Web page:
Figure 1 – Sting (L) and Infested (R) posters

Got a spider phobia? Afraid of insects and arachnids? Then don’t read this column! (Also, some spoilers ahead—SPOILER WARNING!)

My two films for this week are both “foreign” (i.e., not made in Hollywood) films; the first one (Sting) was made in New South Wales, Australia; and the second one (Infested/Vermin) is from France (In a “small town?” May be why it’s got “mass quantities” of spiders in it). Although there’s not really a whole lot new in either movie, I found them both terrific standard horror genre (old style) films. But because Infested was released first (December 2023) I’ll talk about that one first.

**************SOME SPOILERS**************

Infested was released with the title Vermin (Vermines in French), but when it was picked up for a North American release it was retitled Infested. It’s available on SHUDDER and, as far as I know, only available in French with English subtitles. The movie stars unknown actors (at least unknown to me) Théo Christine as Kaleb, Sofia Lesaffre as Lila, Kaleb’s sister, and Jérôme Niel as his friend Mathys.

The film opens in a hilly desert country (in Dubai, we find out later) where a young man in a keffiyeh, carrying a machete, is overturning rocks, looking for something. Finding a fist-sized hole bordered with spiderwebs, he calls to his companions, who come to him bearing various items including a cylinder, which we find out is full of some greenish poison gas. They attach a hose to it and vent the gas into the hole. After a few moments, he looks into the hole and we see a spider scuttle up the sides and jump on the young man’s face, apparently biting him. He falls away, screaming, and the hole vents another half-dozen or so spiders, which are quickly caught in plastic containers by the companions. The young man gets no help from his companions. (‘Nuff said, as Stan Lee used to say.) The spiders are sold to a dealer in wildlife, who boxes them up for mail.

Switching to France, we meet Kaleb, a young wanna-be shoe seller hotshot, who lives in what I assume is France’s equivalent of the Projects in some major American cities, or Council Flats in Britain; i.e., a dumping-ground for the low-income, low-hope people (usually people of colour who are living any way they can). Flats like this are often badly maintained and in bad repair; this one’s hall lights are on sensors and timers, so if nothing’s moving they turn off. This building has two giant coin-shaped sides, facing each other, and several regular rectangular sides with an open square in the middle. Kaleb lives partway up one of the “coins.” He’s bought some jewelry and a spider from Ali, who has a whole menagerie of various wildlife—spiders, snakes, scorpions, etc., all probably dangerous and/or venomous, and all probably illegal to own. Kaleb is taken with this spider and brings it home for his own menagerie, which is smaller, with various insects and arthropods. This spider, we know, is one Ali got in the mail.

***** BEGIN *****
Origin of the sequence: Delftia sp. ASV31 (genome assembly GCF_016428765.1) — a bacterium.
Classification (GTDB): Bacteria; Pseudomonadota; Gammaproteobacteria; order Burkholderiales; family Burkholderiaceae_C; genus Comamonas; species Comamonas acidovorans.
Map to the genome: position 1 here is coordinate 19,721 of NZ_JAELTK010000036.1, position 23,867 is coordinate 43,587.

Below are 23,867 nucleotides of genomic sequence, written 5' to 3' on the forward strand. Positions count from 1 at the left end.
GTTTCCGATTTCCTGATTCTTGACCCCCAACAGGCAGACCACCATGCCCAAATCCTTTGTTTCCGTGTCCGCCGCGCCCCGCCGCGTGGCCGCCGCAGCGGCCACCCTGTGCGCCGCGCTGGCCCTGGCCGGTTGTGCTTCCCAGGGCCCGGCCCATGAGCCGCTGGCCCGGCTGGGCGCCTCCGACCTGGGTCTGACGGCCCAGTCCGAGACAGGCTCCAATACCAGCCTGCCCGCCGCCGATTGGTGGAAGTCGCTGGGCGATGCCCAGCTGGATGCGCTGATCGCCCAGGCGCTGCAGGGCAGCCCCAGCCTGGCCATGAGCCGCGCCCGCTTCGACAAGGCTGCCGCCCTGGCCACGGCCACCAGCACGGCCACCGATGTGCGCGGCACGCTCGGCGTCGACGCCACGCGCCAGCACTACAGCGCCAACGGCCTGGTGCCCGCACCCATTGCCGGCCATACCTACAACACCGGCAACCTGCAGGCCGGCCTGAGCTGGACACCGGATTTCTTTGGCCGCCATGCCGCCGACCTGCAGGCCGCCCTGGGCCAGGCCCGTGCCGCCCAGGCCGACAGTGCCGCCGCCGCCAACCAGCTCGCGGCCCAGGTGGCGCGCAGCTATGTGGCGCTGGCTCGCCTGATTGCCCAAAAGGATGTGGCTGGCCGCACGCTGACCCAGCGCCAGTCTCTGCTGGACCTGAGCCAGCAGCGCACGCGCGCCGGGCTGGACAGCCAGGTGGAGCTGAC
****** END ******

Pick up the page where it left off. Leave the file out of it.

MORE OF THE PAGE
For various reasons, Kaleb’s new acquisition is put in a shoe box, which was damaged by being in Kaleb’s locker in the basement; unknown to him, the box has a hole in it, and the spider leaves. You can guess where this is going. We’ve seen it before; the difference here is that Kaleb is not a bad kid, and he’s trying to help others; we really want him (and his sister) to survive the coming horror—and come it will. This particular spider, besides being extremely venomous, is also extremely prolific—and we find out that, as explained in the film—as a response to being threatened, its daughters grow to several times their own body weight. So the building quickly becomes overwhelmed with spiders and webs.

Figure 2 – Kaleb and new friend

Everything’s exacerbated by a cop who is sure Kaleb’s dealing drugs (which he isn’t); and when one resident gets bitten, the police and public health people—who think there may be an infectious disease in play—surround the building and won’t let anyone out, the situation gets really tense for those who’ve figured out the problem and want to leave.

The climactic scenes take place in the building’s basement parking structure, which is made scarier by the lack of light (these spiders don’t care for light) and the fact that they are big, aggressive, and have numbers on their side. I don’t want to spoil everything, but if you’re a fan of this type of film, you know what’s coming. Personally, I’d rate it about 4 out of 5.
**************SOME MORE SPOILERS**************